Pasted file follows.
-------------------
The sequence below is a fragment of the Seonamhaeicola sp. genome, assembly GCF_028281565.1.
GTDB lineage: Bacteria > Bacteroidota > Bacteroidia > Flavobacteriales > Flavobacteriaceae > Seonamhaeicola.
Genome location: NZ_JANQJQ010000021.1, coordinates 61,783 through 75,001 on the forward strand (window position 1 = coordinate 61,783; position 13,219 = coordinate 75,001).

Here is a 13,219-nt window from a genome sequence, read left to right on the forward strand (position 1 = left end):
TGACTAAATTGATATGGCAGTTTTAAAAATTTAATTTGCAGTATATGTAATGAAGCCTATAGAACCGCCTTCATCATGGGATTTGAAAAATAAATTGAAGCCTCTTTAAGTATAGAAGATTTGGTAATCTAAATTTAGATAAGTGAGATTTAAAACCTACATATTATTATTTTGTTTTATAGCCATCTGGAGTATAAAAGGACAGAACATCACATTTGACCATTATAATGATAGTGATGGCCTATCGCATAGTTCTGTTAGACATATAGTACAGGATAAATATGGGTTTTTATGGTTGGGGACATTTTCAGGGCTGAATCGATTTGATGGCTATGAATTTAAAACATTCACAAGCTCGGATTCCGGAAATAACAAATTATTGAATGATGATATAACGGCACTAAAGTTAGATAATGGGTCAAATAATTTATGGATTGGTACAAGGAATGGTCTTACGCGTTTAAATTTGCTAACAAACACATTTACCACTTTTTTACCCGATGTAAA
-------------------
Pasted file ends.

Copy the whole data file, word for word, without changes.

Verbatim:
The sequence below is a fragment of the Seonamhaeicola sp. genome, assembly GCF_028281565.1.
GTDB lineage: Bacteria > Bacteroidota > Bacteroidia > Flavobacteriales > Flavobacteriaceae > Seonamhaeicola.
Genome location: NZ_JANQJQ010000021.1, coordinates 61,783 through 75,001 on the forward strand (window position 1 = coordinate 61,783; position 13,219 = coordinate 75,001).

Here is a 13,219-nt window from a genome sequence, read left to right on the forward strand (position 1 = left end):
TGACTAAATTGATATGGCAGTTTTAAAAATTTAATTTGCAGTATATGTAATGAAGCCTATAGAACCGCCTTCATCATGGGATTTGAAAAATAAATTGAAGCCTCTTTAAGTATAGAAGATTTGGTAATCTAAATTTAGATAAGTGAGATTTAAAACCTACATATTATTATTTTGTTTTATAGCCATCTGGAGTATAAAAGGACAGAACATCACATTTGACCATTATAATGATAGTGATGGCCTATCGCATAGTTCTGTTAGACATATAGTACAGGATAAATATGGGTTTTTATGGTTGGGGACATTTTCAGGGCTGAATCGATTTGATGGCTATGAATTTAAAACATTCACAAGCTCGGATTCCGGAAATAACAAATTATTGAATGATGATATAACGGCACTAAAGTTAGATAATGGGTCAAATAATTTATGGATTGGTACAAGGAATGGTCTTACGCGTTTAAATTTGCTAACAAACACATTTACCACTTTTTTACCCGATGTAAA